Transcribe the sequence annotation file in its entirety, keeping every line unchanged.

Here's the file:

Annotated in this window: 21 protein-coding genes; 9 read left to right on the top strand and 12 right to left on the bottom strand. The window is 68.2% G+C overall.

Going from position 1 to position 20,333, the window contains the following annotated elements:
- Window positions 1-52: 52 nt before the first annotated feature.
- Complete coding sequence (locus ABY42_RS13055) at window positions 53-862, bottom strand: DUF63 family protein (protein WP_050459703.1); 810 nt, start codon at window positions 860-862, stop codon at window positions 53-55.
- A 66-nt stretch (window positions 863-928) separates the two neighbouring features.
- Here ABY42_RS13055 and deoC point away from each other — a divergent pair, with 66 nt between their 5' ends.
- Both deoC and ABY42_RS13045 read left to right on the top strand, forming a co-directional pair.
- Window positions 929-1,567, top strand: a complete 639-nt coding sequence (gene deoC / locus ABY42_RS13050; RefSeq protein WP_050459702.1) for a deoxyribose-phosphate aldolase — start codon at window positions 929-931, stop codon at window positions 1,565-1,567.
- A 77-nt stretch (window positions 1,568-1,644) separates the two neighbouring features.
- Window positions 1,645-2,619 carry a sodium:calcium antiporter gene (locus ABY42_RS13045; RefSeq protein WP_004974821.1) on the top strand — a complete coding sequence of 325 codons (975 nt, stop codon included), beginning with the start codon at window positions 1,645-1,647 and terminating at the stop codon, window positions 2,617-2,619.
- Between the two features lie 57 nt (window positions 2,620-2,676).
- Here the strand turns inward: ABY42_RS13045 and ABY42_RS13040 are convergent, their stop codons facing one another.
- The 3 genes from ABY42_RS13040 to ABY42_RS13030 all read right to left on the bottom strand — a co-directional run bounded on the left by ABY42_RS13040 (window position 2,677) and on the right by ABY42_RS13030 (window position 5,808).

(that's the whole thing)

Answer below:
Annotated in this window: 21 protein-coding genes; 9 read left to right on the top strand and 12 right to left on the bottom strand. The window is 68.2% G+C overall.

Going from position 1 to position 20,333, the window contains the following annotated elements:
- Window positions 1-52: 52 nt before the first annotated feature.
- Complete coding sequence (locus ABY42_RS13055) at window positions 53-862, bottom strand: DUF63 family protein (protein WP_050459703.1); 810 nt, start codon at window positions 860-862, stop codon at window positions 53-55.
- A 66-nt stretch (window positions 863-928) separates the two neighbouring features.
- Here ABY42_RS13055 and deoC point away from each other — a divergent pair, with 66 nt between their 5' ends.
- Both deoC and ABY42_RS13045 read left to right on the top strand, forming a co-directional pair.
- Window positions 929-1,567, top strand: a complete 639-nt coding sequence (gene deoC / locus ABY42_RS13050; RefSeq protein WP_050459702.1) for a deoxyribose-phosphate aldolase — start codon at window positions 929-931, stop codon at window positions 1,565-1,567.
- A 77-nt stretch (window positions 1,568-1,644) separates the two neighbouring features.
- Window positions 1,645-2,619 carry a sodium:calcium antiporter gene (locus ABY42_RS13045; RefSeq protein WP_004974821.1) on the top strand — a complete coding sequence of 325 codons (975 nt, stop codon included), beginning with the start codon at window positions 1,645-1,647 and terminating at the stop codon, window positions 2,617-2,619.
- Between the two features lie 57 nt (window positions 2,620-2,676).
- Here the strand turns inward: ABY42_RS13045 and ABY42_RS13040 are convergent, their stop codons facing one another.
- The 3 genes from ABY42_RS13040 to ABY42_RS13030 all read right to left on the bottom strand — a co-directional run bounded on the left by ABY42_RS13040 (window position 2,677) and on the right by ABY42_RS13030 (window position 5,808).